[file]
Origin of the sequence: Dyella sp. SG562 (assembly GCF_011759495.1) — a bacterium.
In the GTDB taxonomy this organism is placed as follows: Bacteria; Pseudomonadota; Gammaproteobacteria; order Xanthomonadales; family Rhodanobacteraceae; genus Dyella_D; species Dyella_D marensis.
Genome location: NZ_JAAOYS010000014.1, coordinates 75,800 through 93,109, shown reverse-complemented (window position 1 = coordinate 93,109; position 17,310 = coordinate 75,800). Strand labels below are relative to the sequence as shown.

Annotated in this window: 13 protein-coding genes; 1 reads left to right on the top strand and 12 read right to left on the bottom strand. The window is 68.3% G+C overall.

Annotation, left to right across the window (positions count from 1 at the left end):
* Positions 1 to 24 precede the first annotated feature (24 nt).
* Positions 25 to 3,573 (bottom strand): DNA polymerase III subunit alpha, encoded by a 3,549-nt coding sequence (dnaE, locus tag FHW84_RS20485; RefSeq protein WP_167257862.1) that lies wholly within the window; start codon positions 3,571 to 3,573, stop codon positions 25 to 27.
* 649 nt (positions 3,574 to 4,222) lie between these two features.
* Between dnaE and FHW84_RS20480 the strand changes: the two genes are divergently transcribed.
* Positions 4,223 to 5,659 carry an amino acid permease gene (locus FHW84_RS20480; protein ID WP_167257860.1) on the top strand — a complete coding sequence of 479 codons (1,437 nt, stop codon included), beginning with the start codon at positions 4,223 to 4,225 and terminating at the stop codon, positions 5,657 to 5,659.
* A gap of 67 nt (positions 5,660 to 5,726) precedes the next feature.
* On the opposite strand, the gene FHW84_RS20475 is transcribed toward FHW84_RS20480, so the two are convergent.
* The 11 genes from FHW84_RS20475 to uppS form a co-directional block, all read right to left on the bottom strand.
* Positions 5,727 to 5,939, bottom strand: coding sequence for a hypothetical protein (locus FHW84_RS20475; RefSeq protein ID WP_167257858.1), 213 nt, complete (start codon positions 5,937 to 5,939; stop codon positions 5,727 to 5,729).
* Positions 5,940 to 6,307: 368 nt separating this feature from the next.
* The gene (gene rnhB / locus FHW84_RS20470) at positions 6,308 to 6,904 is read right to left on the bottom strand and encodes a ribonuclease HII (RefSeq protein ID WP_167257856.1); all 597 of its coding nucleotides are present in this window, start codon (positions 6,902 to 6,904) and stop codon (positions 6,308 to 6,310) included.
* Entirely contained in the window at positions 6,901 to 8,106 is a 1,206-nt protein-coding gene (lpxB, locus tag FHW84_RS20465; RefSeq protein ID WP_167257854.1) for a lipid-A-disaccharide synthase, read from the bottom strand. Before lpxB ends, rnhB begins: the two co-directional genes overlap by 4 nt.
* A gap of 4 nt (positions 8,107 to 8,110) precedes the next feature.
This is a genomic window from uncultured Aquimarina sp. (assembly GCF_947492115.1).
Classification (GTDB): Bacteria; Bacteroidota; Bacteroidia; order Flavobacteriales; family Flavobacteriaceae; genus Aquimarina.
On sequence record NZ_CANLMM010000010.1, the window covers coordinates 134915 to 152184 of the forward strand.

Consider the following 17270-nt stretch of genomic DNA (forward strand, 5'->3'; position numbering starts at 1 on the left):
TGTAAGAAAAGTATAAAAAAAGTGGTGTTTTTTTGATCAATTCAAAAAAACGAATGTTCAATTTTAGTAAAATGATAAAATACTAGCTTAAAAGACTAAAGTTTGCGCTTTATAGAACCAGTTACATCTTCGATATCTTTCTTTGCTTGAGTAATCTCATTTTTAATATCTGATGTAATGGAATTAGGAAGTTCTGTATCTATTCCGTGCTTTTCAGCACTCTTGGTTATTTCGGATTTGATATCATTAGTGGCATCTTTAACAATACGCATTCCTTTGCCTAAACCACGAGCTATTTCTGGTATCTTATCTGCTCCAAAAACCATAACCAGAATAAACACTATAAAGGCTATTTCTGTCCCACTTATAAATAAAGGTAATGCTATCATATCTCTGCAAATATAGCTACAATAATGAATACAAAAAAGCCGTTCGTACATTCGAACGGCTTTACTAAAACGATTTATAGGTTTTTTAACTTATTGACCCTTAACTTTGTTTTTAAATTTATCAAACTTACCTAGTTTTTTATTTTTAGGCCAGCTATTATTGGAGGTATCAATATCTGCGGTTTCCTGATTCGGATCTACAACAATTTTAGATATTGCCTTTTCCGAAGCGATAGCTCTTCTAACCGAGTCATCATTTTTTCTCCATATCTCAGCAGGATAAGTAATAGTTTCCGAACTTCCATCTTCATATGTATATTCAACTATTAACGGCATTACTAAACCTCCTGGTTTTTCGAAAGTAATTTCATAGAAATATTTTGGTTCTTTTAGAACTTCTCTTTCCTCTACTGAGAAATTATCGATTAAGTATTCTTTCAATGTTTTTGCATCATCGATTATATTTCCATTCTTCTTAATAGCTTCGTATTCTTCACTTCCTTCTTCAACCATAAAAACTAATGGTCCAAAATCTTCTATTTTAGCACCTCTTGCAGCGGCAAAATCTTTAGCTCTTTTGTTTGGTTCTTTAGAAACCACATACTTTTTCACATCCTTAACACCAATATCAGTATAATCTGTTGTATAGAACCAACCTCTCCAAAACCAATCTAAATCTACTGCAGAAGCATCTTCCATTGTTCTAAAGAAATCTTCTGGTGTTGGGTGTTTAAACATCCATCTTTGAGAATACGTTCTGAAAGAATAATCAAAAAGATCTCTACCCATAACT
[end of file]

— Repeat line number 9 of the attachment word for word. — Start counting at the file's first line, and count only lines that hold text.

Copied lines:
* Between dnaE and FHW84_RS20480 the strand changes: the two genes are divergently transcribed.